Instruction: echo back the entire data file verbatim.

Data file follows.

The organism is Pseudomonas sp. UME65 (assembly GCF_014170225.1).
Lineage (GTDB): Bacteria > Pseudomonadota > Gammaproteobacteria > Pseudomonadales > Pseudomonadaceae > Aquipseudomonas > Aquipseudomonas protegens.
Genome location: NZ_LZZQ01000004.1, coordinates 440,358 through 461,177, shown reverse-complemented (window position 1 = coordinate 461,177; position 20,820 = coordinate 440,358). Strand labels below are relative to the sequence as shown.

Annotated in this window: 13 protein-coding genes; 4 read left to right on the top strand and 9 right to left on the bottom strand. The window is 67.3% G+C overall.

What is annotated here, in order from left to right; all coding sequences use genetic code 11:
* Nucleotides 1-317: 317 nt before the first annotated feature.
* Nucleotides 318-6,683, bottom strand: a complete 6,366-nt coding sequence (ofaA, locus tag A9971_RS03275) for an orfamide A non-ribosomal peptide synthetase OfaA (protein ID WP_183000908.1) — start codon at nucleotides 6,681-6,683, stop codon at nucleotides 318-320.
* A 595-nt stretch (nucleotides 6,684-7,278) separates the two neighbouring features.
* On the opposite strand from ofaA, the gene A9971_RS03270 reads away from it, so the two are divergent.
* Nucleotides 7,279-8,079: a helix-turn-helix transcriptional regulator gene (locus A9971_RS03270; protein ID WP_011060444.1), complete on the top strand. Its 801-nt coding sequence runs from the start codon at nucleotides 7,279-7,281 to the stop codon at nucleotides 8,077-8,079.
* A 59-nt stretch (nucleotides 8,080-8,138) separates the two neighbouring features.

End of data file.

The organism is Pseudomonas sp. UME65 (assembly GCF_014170225.1).
Lineage (GTDB): Bacteria > Pseudomonadota > Gammaproteobacteria > Pseudomonadales > Pseudomonadaceae > Aquipseudomonas > Aquipseudomonas protegens.
Genome location: NZ_LZZQ01000004.1, coordinates 440,358 through 461,177, shown reverse-complemented (window position 1 = coordinate 461,177; position 20,820 = coordinate 440,358). Strand labels below are relative to the sequence as shown.

Annotated in this window: 13 protein-coding genes; 4 read left to right on the top strand and 9 right to left on the bottom strand. The window is 67.3% G+C overall.

What is annotated here, in order from left to right; all coding sequences use genetic code 11:
* Nucleotides 1-317: 317 nt before the first annotated feature.
* Nucleotides 318-6,683, bottom strand: a complete 6,366-nt coding sequence (ofaA, locus tag A9971_RS03275) for an orfamide A non-ribosomal peptide synthetase OfaA (protein ID WP_183000908.1) — start codon at nucleotides 6,681-6,683, stop codon at nucleotides 318-320.
* A 595-nt stretch (nucleotides 6,684-7,278) separates the two neighbouring features.
* On the opposite strand from ofaA, the gene A9971_RS03270 reads away from it, so the two are divergent.
* Nucleotides 7,279-8,079: a helix-turn-helix transcriptional regulator gene (locus A9971_RS03270; protein ID WP_011060444.1), complete on the top strand. Its 801-nt coding sequence runs from the start codon at nucleotides 7,279-7,281 to the stop codon at nucleotides 8,077-8,079.
* A 59-nt stretch (nucleotides 8,080-8,138) separates the two neighbouring features.